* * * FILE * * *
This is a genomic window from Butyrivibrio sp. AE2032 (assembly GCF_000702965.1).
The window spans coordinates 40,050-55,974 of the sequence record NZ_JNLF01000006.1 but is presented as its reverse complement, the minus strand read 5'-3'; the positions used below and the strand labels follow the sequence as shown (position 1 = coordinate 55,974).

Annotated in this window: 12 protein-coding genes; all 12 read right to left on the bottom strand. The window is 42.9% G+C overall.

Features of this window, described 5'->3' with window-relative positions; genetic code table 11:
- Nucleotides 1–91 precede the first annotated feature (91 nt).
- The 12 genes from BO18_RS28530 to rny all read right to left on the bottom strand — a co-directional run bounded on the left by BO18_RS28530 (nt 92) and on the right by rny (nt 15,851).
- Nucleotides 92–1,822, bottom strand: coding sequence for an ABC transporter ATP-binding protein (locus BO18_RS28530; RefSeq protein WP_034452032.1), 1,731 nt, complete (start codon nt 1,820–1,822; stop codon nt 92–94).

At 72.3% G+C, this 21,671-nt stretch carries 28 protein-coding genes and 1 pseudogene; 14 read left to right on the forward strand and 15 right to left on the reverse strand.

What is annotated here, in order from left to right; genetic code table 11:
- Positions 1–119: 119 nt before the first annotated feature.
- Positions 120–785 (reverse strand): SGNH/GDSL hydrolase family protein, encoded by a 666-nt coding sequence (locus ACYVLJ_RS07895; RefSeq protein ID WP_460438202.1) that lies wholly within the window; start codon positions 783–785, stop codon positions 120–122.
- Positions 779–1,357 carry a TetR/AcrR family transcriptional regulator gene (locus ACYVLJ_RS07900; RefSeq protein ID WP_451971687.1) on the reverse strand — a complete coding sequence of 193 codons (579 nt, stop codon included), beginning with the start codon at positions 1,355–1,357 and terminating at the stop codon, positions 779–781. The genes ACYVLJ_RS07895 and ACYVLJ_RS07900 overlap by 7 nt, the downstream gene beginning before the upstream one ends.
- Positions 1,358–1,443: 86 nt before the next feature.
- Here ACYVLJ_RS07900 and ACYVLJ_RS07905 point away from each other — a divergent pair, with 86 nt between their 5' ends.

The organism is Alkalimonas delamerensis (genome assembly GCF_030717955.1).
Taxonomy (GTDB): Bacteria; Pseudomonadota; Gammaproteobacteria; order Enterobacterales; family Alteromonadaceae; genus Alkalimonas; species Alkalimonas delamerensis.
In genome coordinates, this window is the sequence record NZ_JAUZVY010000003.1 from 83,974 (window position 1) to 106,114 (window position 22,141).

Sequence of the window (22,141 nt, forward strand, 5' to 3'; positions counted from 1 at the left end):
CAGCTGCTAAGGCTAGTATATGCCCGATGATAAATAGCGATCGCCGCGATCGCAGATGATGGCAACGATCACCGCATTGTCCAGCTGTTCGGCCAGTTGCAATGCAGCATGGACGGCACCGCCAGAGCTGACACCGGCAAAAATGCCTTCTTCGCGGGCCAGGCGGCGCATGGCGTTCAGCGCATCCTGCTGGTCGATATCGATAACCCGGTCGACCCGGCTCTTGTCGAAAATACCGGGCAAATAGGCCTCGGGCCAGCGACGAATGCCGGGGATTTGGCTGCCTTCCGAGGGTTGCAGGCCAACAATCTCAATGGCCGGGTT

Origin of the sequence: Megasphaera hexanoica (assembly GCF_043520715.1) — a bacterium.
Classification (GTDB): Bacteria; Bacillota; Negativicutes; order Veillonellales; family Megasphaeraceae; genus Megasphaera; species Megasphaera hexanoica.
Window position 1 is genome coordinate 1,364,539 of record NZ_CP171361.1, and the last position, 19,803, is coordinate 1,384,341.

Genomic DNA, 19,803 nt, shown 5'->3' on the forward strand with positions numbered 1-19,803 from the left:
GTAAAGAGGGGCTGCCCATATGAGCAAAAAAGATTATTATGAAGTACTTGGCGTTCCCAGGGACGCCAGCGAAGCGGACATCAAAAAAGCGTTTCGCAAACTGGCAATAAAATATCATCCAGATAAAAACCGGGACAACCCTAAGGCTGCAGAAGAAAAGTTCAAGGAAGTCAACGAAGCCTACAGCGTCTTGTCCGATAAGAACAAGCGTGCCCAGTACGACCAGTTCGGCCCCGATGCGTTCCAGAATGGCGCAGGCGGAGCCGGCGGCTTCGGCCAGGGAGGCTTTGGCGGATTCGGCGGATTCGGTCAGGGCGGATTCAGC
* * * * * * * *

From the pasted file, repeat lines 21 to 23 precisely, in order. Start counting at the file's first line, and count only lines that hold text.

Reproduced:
Classification (GTDB): Bacteria; Bacillota; Negativicutes; order Veillonellales; family Megasphaeraceae; genus Megasphaera; species Megasphaera hexanoica.
Window position 1 is genome coordinate 1,364,539 of record NZ_CP171361.1, and the last position, 19,803, is coordinate 1,384,341.

Genomic DNA, 19,803 nt, shown 5'->3' on the forward strand with positions numbered 1-19,803 from the left: